Oath-taking by newly elected members of Congress continues a constitutional rite that is as old as the Republic. While this practice dates from a simple 14-word statement enacted by the First Congress in 1789, the current oath is a product of the 1860s—drafted by Civil War-era members of Congress intent on ensnaring traitors.
The original oath served nicely for nearly three-quarters of a century. By 1861, however, the outbreak of the Civil War gave particular urgency to the previously routine act of oath-taking. At a time of uncertain and shifting loyalties, President Abraham Lincoln ordered all federal civilian personnel within the executive branch to take an expanded oath. By 1862, members of Congress who believed the Union had more to fear from northern traitors than southern soldiers enacted the so-called Ironclad Test Oath. Added to the first oath, this text required civil servants and military officers to swear not only to future loyalty but also to affirm that they had never previously engaged in disloyal conduct.
Although Congress did not initially extend the 1862 Test Oath to its own members, many took it voluntarily. Angered by those senators such as Delaware Democrat James A. Bayard who refused this symbolic act, Massachusetts Republican Charles Sumner engineered a January 25, 1864, rules change making the Test Oath mandatory for all senators.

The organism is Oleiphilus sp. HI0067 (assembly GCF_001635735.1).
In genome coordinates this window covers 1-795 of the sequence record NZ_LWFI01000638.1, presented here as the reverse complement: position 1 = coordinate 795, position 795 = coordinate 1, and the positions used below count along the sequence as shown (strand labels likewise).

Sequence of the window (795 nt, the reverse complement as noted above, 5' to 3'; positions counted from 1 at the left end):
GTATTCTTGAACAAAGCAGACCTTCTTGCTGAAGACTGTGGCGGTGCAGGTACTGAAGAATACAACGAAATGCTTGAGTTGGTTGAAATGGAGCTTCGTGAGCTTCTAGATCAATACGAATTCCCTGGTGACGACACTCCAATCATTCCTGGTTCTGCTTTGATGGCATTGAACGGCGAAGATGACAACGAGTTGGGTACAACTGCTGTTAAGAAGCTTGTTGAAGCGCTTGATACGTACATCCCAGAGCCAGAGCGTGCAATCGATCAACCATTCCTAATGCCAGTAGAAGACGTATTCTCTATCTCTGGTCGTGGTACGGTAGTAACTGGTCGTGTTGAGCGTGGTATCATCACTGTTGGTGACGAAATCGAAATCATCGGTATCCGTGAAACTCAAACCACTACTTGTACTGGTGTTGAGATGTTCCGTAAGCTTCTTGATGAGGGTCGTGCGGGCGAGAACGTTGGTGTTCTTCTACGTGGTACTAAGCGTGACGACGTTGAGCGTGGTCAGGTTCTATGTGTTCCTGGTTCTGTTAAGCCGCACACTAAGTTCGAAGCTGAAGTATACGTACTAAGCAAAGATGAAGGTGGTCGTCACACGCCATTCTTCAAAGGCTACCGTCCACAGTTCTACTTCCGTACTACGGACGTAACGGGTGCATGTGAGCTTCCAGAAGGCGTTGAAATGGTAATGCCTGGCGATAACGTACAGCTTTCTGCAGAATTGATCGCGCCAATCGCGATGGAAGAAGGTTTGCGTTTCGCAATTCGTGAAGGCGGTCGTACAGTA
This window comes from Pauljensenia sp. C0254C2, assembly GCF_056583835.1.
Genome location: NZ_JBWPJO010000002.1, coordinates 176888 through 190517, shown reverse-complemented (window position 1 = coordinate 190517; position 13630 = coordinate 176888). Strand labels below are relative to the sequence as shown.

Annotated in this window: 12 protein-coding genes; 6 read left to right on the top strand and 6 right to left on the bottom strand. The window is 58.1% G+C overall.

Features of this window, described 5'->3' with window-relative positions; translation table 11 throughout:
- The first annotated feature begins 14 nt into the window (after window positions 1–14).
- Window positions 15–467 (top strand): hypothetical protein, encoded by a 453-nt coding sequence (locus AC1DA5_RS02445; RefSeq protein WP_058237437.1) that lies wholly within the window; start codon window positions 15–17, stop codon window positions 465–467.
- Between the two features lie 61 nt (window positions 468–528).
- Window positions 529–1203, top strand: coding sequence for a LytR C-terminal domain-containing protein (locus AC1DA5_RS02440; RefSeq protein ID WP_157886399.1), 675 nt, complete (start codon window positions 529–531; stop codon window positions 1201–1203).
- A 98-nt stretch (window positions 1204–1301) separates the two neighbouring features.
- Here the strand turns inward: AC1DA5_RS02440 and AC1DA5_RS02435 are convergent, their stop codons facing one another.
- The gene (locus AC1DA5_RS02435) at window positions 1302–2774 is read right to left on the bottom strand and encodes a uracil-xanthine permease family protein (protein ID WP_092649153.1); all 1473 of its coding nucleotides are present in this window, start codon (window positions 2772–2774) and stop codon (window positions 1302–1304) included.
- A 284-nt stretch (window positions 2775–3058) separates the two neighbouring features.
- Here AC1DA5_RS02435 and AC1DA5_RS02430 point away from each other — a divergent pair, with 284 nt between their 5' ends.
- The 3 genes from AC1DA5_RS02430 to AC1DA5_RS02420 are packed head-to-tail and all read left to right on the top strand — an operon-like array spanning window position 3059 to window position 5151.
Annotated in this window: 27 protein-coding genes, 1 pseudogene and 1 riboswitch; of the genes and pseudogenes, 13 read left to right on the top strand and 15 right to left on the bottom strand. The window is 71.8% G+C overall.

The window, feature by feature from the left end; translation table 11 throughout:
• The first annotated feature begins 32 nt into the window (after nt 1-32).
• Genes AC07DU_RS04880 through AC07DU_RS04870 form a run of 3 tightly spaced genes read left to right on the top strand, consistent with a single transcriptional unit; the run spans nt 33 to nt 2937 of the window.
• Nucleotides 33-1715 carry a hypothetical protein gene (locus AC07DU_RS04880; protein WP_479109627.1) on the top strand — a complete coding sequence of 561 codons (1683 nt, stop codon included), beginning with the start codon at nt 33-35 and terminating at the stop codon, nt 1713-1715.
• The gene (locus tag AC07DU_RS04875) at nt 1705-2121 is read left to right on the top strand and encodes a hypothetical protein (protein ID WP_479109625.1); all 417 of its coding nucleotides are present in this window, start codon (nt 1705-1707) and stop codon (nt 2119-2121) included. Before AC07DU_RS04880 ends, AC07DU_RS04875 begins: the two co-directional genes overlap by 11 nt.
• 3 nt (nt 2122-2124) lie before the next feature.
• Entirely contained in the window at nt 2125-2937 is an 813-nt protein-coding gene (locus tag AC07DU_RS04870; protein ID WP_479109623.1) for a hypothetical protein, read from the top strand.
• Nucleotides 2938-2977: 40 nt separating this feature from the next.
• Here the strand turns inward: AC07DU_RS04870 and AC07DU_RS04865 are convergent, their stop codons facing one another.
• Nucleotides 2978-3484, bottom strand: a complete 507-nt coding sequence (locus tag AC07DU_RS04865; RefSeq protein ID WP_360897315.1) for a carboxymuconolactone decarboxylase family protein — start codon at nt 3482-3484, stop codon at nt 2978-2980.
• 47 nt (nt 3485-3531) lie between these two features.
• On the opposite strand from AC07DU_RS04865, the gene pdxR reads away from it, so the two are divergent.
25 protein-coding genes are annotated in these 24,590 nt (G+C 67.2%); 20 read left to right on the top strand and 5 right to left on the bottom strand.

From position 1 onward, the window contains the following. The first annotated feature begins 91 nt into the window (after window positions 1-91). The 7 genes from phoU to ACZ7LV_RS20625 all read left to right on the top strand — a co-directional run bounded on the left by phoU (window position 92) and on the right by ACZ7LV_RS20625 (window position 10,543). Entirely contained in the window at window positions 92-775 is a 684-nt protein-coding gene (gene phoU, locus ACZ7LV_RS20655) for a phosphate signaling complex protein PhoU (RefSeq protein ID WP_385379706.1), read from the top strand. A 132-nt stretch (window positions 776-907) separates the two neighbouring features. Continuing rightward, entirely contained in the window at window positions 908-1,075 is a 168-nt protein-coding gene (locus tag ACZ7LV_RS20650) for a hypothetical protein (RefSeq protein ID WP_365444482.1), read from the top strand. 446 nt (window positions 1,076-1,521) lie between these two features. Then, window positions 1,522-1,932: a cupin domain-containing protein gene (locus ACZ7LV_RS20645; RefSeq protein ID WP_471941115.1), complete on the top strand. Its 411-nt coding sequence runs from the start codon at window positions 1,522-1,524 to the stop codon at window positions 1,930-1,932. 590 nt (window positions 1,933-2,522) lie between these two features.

Senator Bayard contended that the Test Oath ignored the president's pardoning power. Looking ahead to the postwar era, he warned that the Test Oath would block any southern senator-elect who arrived in the Senate with a presidential pardon and a certificate of election. If he took the oath, swearing no past disloyalty to the Union, he would perjure himself; if he refused the oath, he would not be seated. The Delaware senator also feared that this oath set a dangerous precedent, as future congresses could add other limiting requirements related to past behavior, requiring, for instance, that senators swear to their temperance, chastity, and monogamy. Bayard took the oath on January 29, 1864, and then immediately resigned in protest.
In 1868, Congress exempted southerners from the Test Oath by creating an alternate vow, the language of which was nearly identical to today's pledge. Northerners angrily pointed to the new law's unfair double standard of requiring loyal Unionists to take the harsh Test Oath while ex-Confederates were offered the less-demanding 1868 version. Finally, in 1884, a new generation of lawmakers quietly repealed the deeply inflaming wartime oath.